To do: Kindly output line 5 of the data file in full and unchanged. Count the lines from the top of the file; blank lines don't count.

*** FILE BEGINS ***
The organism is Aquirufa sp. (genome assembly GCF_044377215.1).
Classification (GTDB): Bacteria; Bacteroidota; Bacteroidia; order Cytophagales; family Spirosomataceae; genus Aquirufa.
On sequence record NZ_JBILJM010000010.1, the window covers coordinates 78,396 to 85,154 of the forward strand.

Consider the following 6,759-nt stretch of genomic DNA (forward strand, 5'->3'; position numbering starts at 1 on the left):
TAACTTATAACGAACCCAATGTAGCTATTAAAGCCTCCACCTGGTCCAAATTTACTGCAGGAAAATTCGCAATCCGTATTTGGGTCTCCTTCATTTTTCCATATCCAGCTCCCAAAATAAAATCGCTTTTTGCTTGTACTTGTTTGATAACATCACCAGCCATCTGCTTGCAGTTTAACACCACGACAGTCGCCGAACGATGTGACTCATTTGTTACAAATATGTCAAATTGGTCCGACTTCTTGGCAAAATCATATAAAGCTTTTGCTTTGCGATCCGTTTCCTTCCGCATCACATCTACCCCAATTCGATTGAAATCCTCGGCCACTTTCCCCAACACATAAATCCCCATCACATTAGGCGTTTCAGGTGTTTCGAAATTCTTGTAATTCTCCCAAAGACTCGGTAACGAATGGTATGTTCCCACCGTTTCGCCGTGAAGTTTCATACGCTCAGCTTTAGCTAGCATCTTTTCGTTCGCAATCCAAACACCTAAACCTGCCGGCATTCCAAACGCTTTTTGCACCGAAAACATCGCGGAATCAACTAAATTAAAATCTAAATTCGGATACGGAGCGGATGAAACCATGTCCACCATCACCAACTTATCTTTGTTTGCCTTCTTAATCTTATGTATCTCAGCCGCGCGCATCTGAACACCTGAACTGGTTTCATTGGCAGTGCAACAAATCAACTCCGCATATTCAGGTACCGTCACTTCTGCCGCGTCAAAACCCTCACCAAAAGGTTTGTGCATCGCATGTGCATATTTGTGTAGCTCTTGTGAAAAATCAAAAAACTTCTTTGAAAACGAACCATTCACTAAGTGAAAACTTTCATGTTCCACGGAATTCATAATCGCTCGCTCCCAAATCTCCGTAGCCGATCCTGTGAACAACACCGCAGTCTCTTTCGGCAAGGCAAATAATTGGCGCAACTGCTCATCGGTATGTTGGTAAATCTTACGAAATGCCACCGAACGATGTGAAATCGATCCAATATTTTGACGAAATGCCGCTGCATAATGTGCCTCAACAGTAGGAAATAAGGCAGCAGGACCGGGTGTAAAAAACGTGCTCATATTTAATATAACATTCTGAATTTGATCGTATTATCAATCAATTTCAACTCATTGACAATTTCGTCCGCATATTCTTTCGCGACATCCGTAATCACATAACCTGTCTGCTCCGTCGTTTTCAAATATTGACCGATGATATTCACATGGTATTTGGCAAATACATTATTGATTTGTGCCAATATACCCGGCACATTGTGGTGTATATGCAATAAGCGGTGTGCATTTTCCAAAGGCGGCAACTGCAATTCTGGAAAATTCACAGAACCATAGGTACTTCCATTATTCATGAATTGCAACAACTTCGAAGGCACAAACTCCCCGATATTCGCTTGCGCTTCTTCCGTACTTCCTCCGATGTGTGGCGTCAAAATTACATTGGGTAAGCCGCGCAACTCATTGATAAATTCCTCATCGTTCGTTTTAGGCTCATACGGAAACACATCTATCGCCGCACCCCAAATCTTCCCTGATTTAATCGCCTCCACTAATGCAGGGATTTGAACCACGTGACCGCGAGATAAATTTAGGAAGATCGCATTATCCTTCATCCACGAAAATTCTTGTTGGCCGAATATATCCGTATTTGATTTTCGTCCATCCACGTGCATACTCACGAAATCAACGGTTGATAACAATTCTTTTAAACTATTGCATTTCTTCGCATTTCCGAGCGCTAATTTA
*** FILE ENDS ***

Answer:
TAACTTATAACGAACCCAATGTAGCTATTAAAGCCTCCACCTGGTCCAAATTTACTGCAGGAAAATTCGCAATCCGTATTTGGGTCTCCTTCATTTTTCCATATCCAGCTCCCAAAATAAAATCGCTTTTTGCTTGTACTTGTTTGATAACATCACCAGCCATCTGCTTGCAGTTTAACACCACGACAGTCGCCGAACGATGTGACTCATTTGTTACAAATATGTCAAATTGGTCCGACTTCTTGGCAAAATCATATAAAGCTTTTGCTTTGCGATCCGTTTCCTTCCGCATCACATCTACCCCAATTCGATTGAAATCCTCGGCCACTTTCCCCAACACATAAATCCCCATCACATTAGGCGTTTCAGGTGTTTCGAAATTCTTGTAATTCTCCCAAAGACTCGGTAACGAATGGTATGTTCCCACCGTTTCGCCGTGAAGTTTCATACGCTCAGCTTTAGCTAGCATCTTTTCGTTCGCAATCCAAACACCTAAACCTGCCGGCATTCCAAACGCTTTTTGCACCGAAAACATCGCGGAATCAACTAAATTAAAATCTAAATTCGGATACGGAGCGGATGAAACCATGTCCACCATCACCAACTTATCTTTGTTTGCCTTCTTAATCTTATGTATCTCAGCCGCGCGCATCTGAACACCTGAACTGGTTTCATTGGCAGTGCAACAAATCAACTCCGCATATTCAGGTACCGTCACTTCTGCCGCGTCAAAACCCTCACCAAAAGGTTTGTGCATCGCATGTGCATATTTGTGTAGCTCTTGTGAAAAATCAAAAAACTTCTTTGAAAACGAACCATTCACTAAGTGAAAACTTTCATGTTCCACGGAATTCATAATCGCTCGCTCCCAAATCTCCGTAGCCGATCCTGTGAACAACACCGCAGTCTCTTTCGGCAAGGCAAATAATTGGCGCAACTGCTCATCGGTATGTTGGTAAATCTTACGAAATGCCACCGAACGATGTGAAATCGATCCAATATTTTGACGAAATGCCGCTGCATAATGTGCCTCAACAGTAGGAAATAAGGCAGCAGGACCGGGTGTAAAAAACGTGCTCATATTTAATATAACATTCTGAATTTGATCGTATTATCAATCAATTTCAACTCATTGACAATTTCGTCCGCATATTCTTTCGCGACATCCGTAATCACATAACCTGTCTGCTCCGTCGTTTTCAAATATTGACCGATGATATTCACATGGTATTTGGCAAATACATTATTGATTTGTGCCAATATACCCGGCACATTGTGGTGTATATGCAATAAGCGGTGTGCATTTTCCAAAGGCGGCAACTGCAATTCTGGAAAATTCACAGAACCATAGGTACTTCCATTATTCATGAATTGCAACAACTTCGAAGGCACAAACTCCCCGATATTCGCTTGCGCTTCTTCCGTACTTCCTCCGATGTGTGGCGTCAAAATTACATTGGGTAAGCCGCGCAACTCATTGATAAATTCCTCATCGTTCGTTTTAGGCTCATACGGAAACACATCTATCGCCGCACCCCAAATCTTCCCTGATTTAATCGCCTCCACTAATGCAGGGATTTGAACCACGTGACCGCGAGATAAATTTAGGAAGATCGCATTATCCTTCATCCACGAAAATTCTTGTTGGCCGAATATATCCGTATTTGATTTTCGTCCATCCACGTGCATACTCACGAAATCAACGGTTGATAACAATTCTTTTAAACTATTGCATTTCTTCGCATTTCCGAGCGCTAATTTA